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Garlic & Liver Damage

by
author image Cindy Ell
Cindy Ell began writing professionally in 1990. A former medical librarian, she has written materials for hospitals, medical associations, the "Nashville Scene" and "Coping Magazine." She received her Bachelor of Arts in linguistics from the University of Massachusetts and her Master of Library and Information Science from Pratt Institute. She is currently a full-time freelance medical writer.
Garlic & Liver Damage
Garlic cloves in bowl Photo Credit Barbara Dudzińska/iStock/Getty Images

Garlic may both prevent and reverse liver damage. The bulb’s strong antioxidant actions are at the root of its therapeutic power. Garlic is a potential adjunct to conventional medical care if you have liver damage. Speak with your physician about which herbal remedies are suitable for you.

Garlic Groundwork

French scientist Louis Pasteur provided the first Western scientific proof of garlic’s ability to prevent infection in 1858, according to physician Deepak Chopra, M.D., author of “The Chopra Center Herbal Handbook.” Garlic, or Allium sativum, possesses over 200 chemical constituents and has been the subject of thousands of studies. It has shown the capacity to treat cardiovascular disease and to combat pathogens such as bacteria and viruses. Garlic has also been investigated for its potential as an anti-bacterial treatment for Helicobacter pylori, a bacteria that causes most peptic and duodenal ulcers.

About Your Liver

The term liver, or hepatic, disease refers to any medical problem that causes reduced liver function. According to the Hepatitis B Foundation, the liver becomes dysfunctional when 75 percent of its tissue is compromised. Biologists categorize the liver as both a gland and an organ, and it is the body’s largest solid organ. Among the causes of liver damage are alcohol abuse, viral infections such as hepatitis and genetic disease.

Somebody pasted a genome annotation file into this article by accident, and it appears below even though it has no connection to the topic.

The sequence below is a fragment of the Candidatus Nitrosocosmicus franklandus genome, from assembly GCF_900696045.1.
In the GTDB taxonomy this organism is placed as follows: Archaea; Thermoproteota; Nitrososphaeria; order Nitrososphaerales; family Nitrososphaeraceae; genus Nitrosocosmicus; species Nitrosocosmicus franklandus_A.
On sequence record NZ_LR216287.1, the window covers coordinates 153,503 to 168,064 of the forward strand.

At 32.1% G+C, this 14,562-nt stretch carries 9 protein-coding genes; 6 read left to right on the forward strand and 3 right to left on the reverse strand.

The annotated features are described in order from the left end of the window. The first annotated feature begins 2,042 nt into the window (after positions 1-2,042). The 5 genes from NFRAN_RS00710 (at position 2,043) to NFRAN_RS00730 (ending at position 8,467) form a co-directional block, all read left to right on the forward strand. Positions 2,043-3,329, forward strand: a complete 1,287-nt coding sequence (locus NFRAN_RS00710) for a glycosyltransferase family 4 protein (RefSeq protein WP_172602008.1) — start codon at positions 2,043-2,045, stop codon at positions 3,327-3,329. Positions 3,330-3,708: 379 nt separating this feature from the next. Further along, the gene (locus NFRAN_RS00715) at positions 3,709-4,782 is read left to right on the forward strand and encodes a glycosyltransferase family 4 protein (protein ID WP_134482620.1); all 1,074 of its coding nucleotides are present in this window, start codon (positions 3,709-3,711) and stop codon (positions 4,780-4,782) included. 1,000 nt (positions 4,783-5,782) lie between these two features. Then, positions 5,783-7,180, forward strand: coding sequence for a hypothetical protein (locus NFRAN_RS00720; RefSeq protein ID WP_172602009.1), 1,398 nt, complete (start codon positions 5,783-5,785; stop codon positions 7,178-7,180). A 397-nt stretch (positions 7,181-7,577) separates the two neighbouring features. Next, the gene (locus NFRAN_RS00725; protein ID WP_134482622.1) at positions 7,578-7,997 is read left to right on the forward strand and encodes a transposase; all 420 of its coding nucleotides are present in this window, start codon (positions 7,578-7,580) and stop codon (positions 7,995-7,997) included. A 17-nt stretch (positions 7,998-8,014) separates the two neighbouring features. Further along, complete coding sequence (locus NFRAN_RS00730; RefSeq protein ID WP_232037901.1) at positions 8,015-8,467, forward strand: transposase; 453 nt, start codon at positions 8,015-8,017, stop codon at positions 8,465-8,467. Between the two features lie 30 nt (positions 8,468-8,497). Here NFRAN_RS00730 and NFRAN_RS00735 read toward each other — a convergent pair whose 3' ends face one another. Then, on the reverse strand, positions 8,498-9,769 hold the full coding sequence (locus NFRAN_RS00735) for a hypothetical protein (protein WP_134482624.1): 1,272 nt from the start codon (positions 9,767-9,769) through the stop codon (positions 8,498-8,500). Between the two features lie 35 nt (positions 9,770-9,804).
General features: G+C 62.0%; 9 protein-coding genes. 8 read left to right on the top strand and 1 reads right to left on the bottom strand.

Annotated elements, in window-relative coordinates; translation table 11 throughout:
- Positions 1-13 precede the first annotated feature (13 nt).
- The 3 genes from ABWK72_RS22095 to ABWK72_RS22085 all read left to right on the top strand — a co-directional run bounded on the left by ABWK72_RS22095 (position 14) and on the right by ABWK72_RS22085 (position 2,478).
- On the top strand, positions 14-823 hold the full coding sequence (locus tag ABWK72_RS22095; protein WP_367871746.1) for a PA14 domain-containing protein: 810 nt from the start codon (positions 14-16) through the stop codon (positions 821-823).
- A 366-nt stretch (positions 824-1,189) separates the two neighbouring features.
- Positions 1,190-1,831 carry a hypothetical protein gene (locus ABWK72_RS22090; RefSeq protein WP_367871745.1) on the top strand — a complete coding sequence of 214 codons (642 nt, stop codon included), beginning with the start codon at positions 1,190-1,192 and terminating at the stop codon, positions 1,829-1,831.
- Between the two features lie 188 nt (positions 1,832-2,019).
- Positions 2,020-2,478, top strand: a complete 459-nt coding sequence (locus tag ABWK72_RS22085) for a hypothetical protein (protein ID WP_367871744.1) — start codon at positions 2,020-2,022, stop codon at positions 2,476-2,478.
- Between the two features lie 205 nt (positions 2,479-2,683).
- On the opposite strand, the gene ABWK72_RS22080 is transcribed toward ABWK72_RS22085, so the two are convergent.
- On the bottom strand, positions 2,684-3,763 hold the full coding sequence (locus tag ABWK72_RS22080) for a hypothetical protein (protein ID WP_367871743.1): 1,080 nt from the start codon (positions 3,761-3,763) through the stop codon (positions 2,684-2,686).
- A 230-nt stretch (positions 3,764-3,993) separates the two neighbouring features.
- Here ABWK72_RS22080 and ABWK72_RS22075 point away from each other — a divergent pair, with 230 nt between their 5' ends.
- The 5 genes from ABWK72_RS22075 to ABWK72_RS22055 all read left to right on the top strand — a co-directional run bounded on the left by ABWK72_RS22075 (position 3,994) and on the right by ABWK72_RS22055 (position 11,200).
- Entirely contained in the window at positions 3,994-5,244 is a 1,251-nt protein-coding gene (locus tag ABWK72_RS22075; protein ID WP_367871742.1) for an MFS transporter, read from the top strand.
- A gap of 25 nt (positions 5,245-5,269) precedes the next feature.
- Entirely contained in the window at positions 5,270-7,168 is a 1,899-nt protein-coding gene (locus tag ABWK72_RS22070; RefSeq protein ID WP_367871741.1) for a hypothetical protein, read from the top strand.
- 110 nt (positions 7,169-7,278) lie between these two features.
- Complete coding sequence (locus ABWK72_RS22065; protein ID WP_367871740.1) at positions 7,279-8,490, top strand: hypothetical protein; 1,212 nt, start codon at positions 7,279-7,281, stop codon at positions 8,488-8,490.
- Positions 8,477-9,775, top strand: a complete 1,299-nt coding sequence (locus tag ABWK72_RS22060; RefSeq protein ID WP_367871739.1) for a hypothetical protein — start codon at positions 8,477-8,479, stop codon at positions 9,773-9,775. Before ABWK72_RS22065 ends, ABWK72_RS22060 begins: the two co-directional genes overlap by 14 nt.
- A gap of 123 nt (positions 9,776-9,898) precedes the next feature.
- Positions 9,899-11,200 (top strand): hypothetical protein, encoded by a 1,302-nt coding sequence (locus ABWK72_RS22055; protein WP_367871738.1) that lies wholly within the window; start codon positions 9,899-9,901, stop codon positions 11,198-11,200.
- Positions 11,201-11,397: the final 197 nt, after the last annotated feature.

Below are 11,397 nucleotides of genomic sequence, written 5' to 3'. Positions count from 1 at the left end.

Garlic Rescues Rat Livers

In a 2011 issue of “Indian Journal of Experimental Biology,” researchers fed rats a lead compound for seven days and then gauged the amount of liver injury induced. They then gave the rats a water extract of fresh garlic, which reduced the amount of liver damage. They theorized that this was due to garlic’s antioxidant capabilities. Antioxidants hunt down and disable unstable oxygen molecules that cause cellular damage. In another animal study, scientists used alcohol to induce liver injury in rats and then gave them black garlic extract, which increased antioxidant liver enzymes. It also reduced DNA damage to white immune blood cells called lymphocytes, as reported in a 2011 issue of “Journal of Medicinal Food.” More human studies need to be completed before garlic can be recommended as a therapy for liver disease.

Garlic-Medication Interactions

Although garlic has a host of health benefits, it can interact with certain medications, cautions the University of Maryland Medical Center. Included in this group are antiplatelet drugs such as indomethacin and aspirin. In addition, garlic has the potential to interact with blood-thinning pharmaceuticals and cause bleeding. Avoid garlic supplements if you are on protease inhibitors. Speak with your doctor before adding any nutritional supplements for liver disease.

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